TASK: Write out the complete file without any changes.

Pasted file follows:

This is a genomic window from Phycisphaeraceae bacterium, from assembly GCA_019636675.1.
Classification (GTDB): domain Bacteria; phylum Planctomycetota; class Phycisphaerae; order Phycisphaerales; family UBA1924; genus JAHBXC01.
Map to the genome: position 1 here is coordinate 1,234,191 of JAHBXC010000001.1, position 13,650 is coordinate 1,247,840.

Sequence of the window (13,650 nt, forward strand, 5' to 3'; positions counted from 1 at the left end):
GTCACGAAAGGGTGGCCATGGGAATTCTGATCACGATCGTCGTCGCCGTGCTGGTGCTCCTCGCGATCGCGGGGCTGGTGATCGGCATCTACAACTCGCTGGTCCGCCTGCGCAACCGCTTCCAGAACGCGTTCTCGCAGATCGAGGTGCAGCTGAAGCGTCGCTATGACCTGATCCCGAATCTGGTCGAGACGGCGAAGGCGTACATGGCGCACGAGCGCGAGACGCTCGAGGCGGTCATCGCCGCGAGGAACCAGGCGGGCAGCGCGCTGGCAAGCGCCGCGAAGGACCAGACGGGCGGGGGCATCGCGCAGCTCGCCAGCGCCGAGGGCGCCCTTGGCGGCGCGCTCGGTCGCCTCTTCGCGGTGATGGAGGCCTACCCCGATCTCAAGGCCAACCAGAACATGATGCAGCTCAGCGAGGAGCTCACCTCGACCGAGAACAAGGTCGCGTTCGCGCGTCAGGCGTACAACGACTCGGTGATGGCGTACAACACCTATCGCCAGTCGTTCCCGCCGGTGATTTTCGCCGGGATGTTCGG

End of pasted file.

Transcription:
This is a genomic window from Phycisphaeraceae bacterium, from assembly GCA_019636675.1.
Classification (GTDB): domain Bacteria; phylum Planctomycetota; class Phycisphaerae; order Phycisphaerales; family UBA1924; genus JAHBXC01.
Map to the genome: position 1 here is coordinate 1,234,191 of JAHBXC010000001.1, position 13,650 is coordinate 1,247,840.

Sequence of the window (13,650 nt, forward strand, 5' to 3'; positions counted from 1 at the left end):
GTCACGAAAGGGTGGCCATGGGAATTCTGATCACGATCGTCGTCGCCGTGCTGGTGCTCCTCGCGATCGCGGGGCTGGTGATCGGCATCTACAACTCGCTGGTCCGCCTGCGCAACCGCTTCCAGAACGCGTTCTCGCAGATCGAGGTGCAGCTGAAGCGTCGCTATGACCTGATCCCGAATCTGGTCGAGACGGCGAAGGCGTACATGGCGCACGAGCGCGAGACGCTCGAGGCGGTCATCGCCGCGAGGAACCAGGCGGGCAGCGCGCTGGCAAGCGCCGCGAAGGACCAGACGGGCGGGGGCATCGCGCAGCTCGCCAGCGCCGAGGGCGCCCTTGGCGGCGCGCTCGGTCGCCTCTTCGCGGTGATGGAGGCCTACCCCGATCTCAAGGCCAACCAGAACATGATGCAGCTCAGCGAGGAGCTCACCTCGACCGAGAACAAGGTCGCGTTCGCGCGTCAGGCGTACAACGACTCGGTGATGGCGTACAACACCTATCGCCAGTCGTTCCCGCCGGTGATTTTCGCCGGGATGTTCGG